Common Good Gun Rights
25 Pages Posted: 30 Aug 2023 Last revised: 18 Jan 2024
Date Written: August 25, 2023
Professor Adrian Vermeule's Common Good Constitutionalism aims to invigorate debates in public law that, for many, have become tedious and predictable. His book is unsparing in its hostility to the shibboleths of the left and the right and has invited some pointed rebukes.
But one can appreciate the brio of Vermeule's book, cheer its Mercutian disdain for the left and right, and still be concerned about its substance. Vermeule offers common good constitutionalism as more than a rejoinder to originalism and progressive constitutionalism; it is supposed to supply, in the Dworkinian sense, the "right" answer to legal questions.
Rising to the challenge, I offer a thought experiment to test how common good constitutionalism works as a theory: common good gun rights. Imagining a common good constitutionalist's answers to the welter of unanswered questions in Second Amendment doctrine is a perfect beta test for how well common good constitutionalism can prescribe as much as criticize. I conclude that common good constitutionalism does provide a method for deciding whether a Second Amendment opinion is correct, albeit in a way that does not neatly map onto current ideological arrangements.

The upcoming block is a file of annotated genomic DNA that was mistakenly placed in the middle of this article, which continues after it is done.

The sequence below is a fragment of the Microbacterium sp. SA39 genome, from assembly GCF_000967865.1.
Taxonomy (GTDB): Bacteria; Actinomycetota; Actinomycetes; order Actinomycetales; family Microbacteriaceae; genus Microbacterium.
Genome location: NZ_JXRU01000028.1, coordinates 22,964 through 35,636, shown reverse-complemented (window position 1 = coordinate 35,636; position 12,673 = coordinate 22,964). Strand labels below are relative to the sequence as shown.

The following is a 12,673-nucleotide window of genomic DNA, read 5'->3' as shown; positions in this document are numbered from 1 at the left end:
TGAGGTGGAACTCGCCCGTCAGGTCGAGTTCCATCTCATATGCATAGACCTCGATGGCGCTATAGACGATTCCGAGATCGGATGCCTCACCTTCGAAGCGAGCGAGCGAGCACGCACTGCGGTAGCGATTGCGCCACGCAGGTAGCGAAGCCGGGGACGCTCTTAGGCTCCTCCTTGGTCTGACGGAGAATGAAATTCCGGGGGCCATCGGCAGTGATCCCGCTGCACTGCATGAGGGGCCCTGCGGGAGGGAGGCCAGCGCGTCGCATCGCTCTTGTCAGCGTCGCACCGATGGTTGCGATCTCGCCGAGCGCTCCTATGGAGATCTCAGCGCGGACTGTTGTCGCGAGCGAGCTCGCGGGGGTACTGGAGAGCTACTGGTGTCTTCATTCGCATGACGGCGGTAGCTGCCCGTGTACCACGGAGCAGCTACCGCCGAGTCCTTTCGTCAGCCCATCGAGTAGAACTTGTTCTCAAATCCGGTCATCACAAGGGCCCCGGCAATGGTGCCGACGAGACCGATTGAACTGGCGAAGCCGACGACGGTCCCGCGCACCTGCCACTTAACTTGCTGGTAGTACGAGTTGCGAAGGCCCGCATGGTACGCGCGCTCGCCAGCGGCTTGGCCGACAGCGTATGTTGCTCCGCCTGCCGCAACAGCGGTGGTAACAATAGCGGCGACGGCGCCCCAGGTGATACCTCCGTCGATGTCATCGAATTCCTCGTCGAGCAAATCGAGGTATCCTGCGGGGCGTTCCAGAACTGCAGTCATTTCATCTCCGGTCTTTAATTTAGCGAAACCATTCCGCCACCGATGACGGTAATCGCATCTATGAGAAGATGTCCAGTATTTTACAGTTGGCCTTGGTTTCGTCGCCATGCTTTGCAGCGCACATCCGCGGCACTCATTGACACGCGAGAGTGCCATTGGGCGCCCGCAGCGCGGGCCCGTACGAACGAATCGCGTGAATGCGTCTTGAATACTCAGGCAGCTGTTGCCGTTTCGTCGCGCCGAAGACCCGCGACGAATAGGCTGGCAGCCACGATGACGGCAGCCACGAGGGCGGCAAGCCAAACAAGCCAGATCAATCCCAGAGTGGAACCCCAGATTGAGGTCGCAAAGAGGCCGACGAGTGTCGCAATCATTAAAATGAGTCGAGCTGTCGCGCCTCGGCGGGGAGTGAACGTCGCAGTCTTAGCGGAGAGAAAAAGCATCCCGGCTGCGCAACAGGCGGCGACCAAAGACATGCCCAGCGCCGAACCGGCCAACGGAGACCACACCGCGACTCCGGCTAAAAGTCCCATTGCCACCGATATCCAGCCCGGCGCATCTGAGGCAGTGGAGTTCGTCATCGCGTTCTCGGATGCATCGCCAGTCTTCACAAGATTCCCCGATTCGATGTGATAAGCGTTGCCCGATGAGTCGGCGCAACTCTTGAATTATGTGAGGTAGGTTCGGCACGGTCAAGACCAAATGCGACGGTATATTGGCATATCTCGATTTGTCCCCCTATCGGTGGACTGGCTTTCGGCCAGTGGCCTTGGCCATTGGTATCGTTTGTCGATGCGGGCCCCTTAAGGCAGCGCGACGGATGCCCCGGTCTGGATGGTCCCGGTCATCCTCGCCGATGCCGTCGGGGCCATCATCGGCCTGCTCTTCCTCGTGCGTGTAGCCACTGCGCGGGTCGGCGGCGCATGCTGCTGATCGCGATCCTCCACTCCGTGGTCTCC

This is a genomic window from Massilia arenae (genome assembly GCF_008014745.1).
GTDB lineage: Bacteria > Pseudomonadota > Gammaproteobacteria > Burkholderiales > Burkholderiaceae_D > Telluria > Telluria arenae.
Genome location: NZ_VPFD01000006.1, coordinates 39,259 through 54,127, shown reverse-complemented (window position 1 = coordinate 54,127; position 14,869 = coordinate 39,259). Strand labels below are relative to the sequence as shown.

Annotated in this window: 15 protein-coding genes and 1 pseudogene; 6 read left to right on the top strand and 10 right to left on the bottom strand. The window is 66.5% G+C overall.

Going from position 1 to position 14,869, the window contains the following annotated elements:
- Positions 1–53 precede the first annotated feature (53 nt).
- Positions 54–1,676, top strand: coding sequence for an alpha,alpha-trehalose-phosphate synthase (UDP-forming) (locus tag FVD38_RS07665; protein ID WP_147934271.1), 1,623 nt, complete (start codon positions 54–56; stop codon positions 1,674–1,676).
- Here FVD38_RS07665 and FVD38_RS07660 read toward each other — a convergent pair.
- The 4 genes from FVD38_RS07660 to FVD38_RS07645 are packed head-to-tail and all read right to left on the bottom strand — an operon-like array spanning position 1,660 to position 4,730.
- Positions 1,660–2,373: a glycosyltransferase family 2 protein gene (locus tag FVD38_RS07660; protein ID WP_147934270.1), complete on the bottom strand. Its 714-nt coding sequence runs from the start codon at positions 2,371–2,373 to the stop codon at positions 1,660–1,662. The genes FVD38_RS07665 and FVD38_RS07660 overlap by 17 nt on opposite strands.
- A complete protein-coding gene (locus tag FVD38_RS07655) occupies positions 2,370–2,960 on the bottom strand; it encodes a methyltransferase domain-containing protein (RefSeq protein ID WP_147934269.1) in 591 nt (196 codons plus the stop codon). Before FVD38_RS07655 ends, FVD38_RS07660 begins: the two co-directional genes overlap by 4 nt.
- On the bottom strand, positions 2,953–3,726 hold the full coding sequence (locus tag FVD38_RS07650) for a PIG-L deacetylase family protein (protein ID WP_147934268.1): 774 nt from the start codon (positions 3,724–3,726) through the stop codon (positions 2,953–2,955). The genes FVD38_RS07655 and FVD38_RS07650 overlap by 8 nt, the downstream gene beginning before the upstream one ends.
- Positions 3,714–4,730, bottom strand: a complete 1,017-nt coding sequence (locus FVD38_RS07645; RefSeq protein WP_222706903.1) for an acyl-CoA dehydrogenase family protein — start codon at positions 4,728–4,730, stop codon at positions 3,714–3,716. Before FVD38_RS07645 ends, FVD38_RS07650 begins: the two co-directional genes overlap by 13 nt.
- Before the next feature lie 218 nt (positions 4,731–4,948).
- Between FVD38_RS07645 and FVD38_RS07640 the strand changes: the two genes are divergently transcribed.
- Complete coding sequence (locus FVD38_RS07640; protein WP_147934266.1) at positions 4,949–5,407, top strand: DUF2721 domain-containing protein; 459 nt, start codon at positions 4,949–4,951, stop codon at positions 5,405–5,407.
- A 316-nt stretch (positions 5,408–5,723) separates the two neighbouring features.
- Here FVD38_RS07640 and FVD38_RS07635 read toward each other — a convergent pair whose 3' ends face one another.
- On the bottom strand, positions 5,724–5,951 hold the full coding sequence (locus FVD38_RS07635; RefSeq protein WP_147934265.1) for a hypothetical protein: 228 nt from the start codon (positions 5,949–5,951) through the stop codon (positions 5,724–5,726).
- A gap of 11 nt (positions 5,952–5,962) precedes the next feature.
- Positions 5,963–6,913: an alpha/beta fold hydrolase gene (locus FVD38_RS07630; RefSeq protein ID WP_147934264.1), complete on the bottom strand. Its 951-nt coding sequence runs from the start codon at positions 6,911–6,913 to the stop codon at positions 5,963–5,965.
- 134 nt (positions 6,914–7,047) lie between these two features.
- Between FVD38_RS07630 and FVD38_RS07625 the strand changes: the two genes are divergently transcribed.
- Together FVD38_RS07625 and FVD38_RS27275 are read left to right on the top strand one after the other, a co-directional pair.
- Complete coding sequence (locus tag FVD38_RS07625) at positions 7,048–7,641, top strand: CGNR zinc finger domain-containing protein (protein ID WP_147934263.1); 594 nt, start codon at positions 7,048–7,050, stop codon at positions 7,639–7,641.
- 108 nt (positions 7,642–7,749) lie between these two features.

The Article proceeds as follows: Part I serves as an introduction. Part II outlines four contentions of common good constitutionalism--its critique of the private-public distinction; its understanding of institutions; its conception of rights; and its belief in law’s inherent normativity--and connects them to some familiar theoretical disputes about law. Part III applies these four aspects of common good constitutionalism, in roughly reverse order, to pending issues of Second Amendment doctrine after New York State Rifle & Pistol Ass'n v. Bruen. Part IV offers some concluding remarks.
Keywords: constitutionalism, constitutional law, originalism, jurisprudence, Second Amendment, firearms
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